The Importance Of Wrong Judgements In The Tempest By William Shakespeare

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We’ve been taught that we cannot judge a person by his or her appearance because one’s external doesn’t necessarily tell about his or her personality. The same concept applies in The Tempest as well. A lot of times, people determine how others are by what they see without learning about them further, and that always leads them into wrong judgments; in Shakespeare’s play, The Tempest, Stephano, Caliban, and Miranda all make wrong evaluations by simply trusting what they observe.
Stephano shows how incorrect first judgements can be if he believes how things appear to be. When he first gets on the island, he is in shock because he sees there is a “monster of the isle, with four legs, who hath got, as (he) take it, an ague” (II.2, 59-60). And when
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Caliban tells Stephano, “As I told thee before, I am subject to a tyrant, a sorcerer, that by his cunning hath cheated me of the island” (III.2, 37-38). In this scene of the play, Caliban keeps telling Stephano how badly Prospero treats him and how Stephano should go to kill him. He even suggests several ways that Stephano can use to destroy Prospero’s life. In this case, he only sees and emphasizes Prospero’s abusive actions towards him, but he is not aware of the reasons behind those actions, such as he is trying to rape Prospero’s daughter. Prospero once tells him, “I have used thee, /Filth as thou art, with humane care, and lodged thee/ In mine own cell, till thou didst seek to violate/ The honor of my child” (I.2, 346-349). According to what he says, he was friendly to Caliban and even let Caliban stay in his cell, until Caliban tries to hurt his daughter. From a father’s perspective, especially when his daughter is the only loved one he has on this island, he cannot accept anything harmful happens to his daughter. What Caliban does may hurt his daughter not only physically, but also mentally, so as a very protective father, he has a fairly persuasive reason to treat Caliban badly. As a result, what Caliban experiences cannot tell us about the personality of Prospero, since he is not just a brutal master as Caliban says, but also a great father who …show more content…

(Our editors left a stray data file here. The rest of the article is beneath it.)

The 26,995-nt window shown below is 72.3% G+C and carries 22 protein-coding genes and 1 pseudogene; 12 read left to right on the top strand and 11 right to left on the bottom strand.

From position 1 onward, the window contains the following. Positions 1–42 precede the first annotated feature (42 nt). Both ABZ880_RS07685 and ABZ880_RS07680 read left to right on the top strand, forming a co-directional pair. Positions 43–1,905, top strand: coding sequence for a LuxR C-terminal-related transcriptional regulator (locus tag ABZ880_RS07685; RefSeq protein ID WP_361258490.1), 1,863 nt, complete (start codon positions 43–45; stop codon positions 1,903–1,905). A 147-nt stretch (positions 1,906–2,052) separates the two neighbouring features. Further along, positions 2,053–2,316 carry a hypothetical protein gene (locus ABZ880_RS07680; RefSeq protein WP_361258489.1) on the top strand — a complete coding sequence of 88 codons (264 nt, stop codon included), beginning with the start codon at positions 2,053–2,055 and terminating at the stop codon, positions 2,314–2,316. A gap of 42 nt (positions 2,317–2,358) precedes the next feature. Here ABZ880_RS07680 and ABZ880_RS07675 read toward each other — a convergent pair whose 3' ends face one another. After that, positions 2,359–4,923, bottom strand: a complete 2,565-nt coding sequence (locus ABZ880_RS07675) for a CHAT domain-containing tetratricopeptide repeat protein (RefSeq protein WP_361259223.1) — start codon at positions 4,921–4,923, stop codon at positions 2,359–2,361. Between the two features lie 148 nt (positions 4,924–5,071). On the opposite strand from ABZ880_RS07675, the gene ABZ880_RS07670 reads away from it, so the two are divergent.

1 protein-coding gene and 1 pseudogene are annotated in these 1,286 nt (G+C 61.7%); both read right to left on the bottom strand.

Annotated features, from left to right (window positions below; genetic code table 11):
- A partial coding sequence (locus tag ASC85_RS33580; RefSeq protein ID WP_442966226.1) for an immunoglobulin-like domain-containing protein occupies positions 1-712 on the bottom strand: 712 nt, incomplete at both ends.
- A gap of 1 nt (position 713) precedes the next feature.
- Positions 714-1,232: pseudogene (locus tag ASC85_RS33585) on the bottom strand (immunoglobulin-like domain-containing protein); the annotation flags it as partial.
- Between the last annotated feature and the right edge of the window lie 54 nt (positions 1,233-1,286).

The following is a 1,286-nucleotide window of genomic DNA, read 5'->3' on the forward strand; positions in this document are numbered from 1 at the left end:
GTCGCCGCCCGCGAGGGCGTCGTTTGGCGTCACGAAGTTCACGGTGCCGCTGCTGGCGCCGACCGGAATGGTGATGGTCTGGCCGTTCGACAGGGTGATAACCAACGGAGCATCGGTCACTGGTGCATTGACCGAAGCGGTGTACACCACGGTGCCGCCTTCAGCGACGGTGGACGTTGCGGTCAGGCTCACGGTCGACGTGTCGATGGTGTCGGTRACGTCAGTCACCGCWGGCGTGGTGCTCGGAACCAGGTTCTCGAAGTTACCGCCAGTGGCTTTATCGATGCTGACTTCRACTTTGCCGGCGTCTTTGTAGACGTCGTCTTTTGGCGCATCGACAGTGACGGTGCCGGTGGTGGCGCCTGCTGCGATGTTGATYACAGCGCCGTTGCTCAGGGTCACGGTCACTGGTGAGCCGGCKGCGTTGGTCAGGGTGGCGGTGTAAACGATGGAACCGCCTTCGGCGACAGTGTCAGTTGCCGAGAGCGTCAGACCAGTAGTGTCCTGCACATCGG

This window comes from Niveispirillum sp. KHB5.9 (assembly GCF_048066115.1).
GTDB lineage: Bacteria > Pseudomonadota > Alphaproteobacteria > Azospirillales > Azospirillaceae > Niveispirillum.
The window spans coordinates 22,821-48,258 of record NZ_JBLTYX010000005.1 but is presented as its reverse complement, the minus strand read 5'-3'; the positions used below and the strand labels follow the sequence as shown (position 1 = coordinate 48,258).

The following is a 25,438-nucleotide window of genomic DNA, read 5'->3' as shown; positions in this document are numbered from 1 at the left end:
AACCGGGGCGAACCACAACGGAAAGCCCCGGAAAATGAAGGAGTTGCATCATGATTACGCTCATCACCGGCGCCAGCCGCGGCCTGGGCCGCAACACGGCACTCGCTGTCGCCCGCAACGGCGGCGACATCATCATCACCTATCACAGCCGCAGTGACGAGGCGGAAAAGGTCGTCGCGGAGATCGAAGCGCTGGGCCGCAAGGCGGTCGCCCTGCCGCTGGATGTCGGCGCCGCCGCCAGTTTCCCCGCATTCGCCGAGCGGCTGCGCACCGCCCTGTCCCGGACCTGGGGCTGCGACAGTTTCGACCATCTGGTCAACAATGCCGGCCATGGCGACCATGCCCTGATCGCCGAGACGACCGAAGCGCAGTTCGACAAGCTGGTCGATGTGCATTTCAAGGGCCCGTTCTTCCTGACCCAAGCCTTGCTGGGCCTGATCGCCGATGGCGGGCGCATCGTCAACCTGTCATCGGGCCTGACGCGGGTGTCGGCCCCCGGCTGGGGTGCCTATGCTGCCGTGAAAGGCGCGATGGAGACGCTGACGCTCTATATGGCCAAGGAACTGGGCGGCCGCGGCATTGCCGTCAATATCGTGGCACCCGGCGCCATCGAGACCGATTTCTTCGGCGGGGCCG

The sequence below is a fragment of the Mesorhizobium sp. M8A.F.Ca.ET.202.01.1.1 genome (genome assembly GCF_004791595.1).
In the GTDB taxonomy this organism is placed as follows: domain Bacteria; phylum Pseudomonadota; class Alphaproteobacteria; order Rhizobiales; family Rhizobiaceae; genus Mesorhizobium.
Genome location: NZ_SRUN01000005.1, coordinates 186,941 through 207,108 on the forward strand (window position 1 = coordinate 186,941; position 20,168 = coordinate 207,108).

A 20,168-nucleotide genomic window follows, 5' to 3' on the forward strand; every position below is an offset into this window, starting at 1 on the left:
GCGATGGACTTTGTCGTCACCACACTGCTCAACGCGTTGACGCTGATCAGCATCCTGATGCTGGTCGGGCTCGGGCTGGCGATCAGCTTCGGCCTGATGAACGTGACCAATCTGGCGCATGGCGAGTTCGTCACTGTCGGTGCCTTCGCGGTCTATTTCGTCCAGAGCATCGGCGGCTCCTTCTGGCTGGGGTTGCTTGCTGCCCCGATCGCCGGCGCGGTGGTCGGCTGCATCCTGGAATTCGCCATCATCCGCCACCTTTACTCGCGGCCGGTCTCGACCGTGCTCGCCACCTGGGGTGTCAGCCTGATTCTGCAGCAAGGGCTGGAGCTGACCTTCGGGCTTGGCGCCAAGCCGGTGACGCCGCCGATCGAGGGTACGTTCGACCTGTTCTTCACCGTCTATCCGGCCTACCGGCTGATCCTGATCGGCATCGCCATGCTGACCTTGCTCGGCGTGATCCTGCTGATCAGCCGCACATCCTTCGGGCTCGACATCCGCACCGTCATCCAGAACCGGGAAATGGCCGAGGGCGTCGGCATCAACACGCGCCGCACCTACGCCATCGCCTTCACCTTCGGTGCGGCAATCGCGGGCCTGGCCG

When Miranda first meets Ferdinand, she says to her father, “What is’t? A spirit?/ Lord, how it looks about! Believe me, sir,/ It carries a brave from. But’its a spirit” (I.2, 409-411). Even after her father tells her that that is only a human being, she still maintains that he is divine. The reason why Miranda considers Ferdinand a spirit is that he is the only man she has ever been besides his father and Caliban, so for sure, he is far more handsome than Caliban, the son of a witch and a devil. Thus in her mind, a person who is that good-looking must be a celestial being, but for us he is just an ordinary human being. Near the end of the play, Miranda meets all the nobles who were on the ship, including Antonio and Sebastian. She says, “O wonder!/ How many goodly creatures are there here!/ How beauteous mankind is! O brave new world/ That has such people in’t!” (V.1, 182-185) Nonetheless, based on the previous events in the play, Antonio takes his brother’s country and usurps his position as the Duke of Milan. Also, he tries to persuade Sebastian to follow his path, which means Sebastian will kill Alonso, who is his brother, and becomes the king of Naples. Actually Sebastian almost carries it out. Therefore, at least

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